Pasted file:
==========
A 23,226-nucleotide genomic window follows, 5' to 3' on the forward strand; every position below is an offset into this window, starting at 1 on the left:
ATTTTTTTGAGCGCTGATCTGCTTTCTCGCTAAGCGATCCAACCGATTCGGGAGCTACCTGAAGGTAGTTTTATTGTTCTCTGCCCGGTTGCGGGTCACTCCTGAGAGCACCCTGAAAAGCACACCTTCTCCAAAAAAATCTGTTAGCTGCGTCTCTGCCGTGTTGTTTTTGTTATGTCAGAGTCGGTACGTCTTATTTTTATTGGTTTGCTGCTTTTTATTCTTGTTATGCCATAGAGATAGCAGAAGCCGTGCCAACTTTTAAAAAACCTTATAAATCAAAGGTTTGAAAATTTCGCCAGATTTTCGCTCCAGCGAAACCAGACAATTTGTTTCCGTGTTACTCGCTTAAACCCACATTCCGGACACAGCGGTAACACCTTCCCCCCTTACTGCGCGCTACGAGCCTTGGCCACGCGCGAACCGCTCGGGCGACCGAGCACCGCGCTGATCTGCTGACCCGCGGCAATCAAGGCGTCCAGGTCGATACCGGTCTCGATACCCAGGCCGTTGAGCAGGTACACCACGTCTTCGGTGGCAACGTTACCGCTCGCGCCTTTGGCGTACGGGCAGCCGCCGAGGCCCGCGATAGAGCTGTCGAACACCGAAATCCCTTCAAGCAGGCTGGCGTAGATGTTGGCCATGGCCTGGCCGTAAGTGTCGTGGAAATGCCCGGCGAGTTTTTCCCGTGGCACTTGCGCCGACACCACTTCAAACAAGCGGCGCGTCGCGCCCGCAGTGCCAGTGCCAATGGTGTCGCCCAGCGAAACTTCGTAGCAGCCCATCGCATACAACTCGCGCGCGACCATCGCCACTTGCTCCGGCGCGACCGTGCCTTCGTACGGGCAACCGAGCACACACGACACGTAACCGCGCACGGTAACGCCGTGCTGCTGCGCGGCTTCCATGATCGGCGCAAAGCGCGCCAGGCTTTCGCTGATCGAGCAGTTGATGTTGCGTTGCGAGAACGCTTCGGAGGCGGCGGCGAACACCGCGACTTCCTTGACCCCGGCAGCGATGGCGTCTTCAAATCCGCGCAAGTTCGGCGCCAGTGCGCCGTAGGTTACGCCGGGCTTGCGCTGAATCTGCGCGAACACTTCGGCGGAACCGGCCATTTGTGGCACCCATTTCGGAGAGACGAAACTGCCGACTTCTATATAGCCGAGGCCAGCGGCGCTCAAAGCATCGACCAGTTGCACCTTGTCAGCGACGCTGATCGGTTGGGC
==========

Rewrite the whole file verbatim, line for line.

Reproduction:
A 23,226-nucleotide genomic window follows, 5' to 3' on the forward strand; every position below is an offset into this window, starting at 1 on the left:
ATTTTTTTGAGCGCTGATCTGCTTTCTCGCTAAGCGATCCAACCGATTCGGGAGCTACCTGAAGGTAGTTTTATTGTTCTCTGCCCGGTTGCGGGTCACTCCTGAGAGCACCCTGAAAAGCACACCTTCTCCAAAAAAATCTGTTAGCTGCGTCTCTGCCGTGTTGTTTTTGTTATGTCAGAGTCGGTACGTCTTATTTTTATTGGTTTGCTGCTTTTTATTCTTGTTATGCCATAGAGATAGCAGAAGCCGTGCCAACTTTTAAAAAACCTTATAAATCAAAGGTTTGAAAATTTCGCCAGATTTTCGCTCCAGCGAAACCAGACAATTTGTTTCCGTGTTACTCGCTTAAACCCACATTCCGGACACAGCGGTAACACCTTCCCCCCTTACTGCGCGCTACGAGCCTTGGCCACGCGCGAACCGCTCGGGCGACCGAGCACCGCGCTGATCTGCTGACCCGCGGCAATCAAGGCGTCCAGGTCGATACCGGTCTCGATACCCAGGCCGTTGAGCAGGTACACCACGTCTTCGGTGGCAACGTTACCGCTCGCGCCTTTGGCGTACGGGCAGCCGCCGAGGCCCGCGATAGAGCTGTCGAACACCGAAATCCCTTCAAGCAGGCTGGCGTAGATGTTGGCCATGGCCTGGCCGTAAGTGTCGTGGAAATGCCCGGCGAGTTTTTCCCGTGGCACTTGCGCCGACACCACTTCAAACAAGCGGCGCGTCGCGCCCGCAGTGCCAGTGCCAATGGTGTCGCCCAGCGAAACTTCGTAGCAGCCCATCGCATACAACTCGCGCGCGACCATCGCCACTTGCTCCGGCGCGACCGTGCCTTCGTACGGGCAACCGAGCACACACGACACGTAACCGCGCACGGTAACGCCGTGCTGCTGCGCGGCTTCCATGATCGGCGCAAAGCGCGCCAGGCTTTCGCTGATCGAGCAGTTGATGTTGCGTTGCGAGAACGCTTCGGAGGCGGCGGCGAACACCGCGACTTCCTTGACCCCGGCAGCGATGGCGTCTTCAAATCCGCGCAAGTTCGGCGCCAGTGCGCCGTAGGTTACGCCGGGCTTGCGCTGAATCTGCGCGAACACTTCGGCGGAACCGGCCATTTGTGGCACCCATTTCGGAGAGACGAAACTGCCGACTTCTATATAGCCGAGGCCAGCGGCGCTCAAAGCATCGACCAGTTGCACCTTGTCAGCGACGCTGATCGGTTGGGC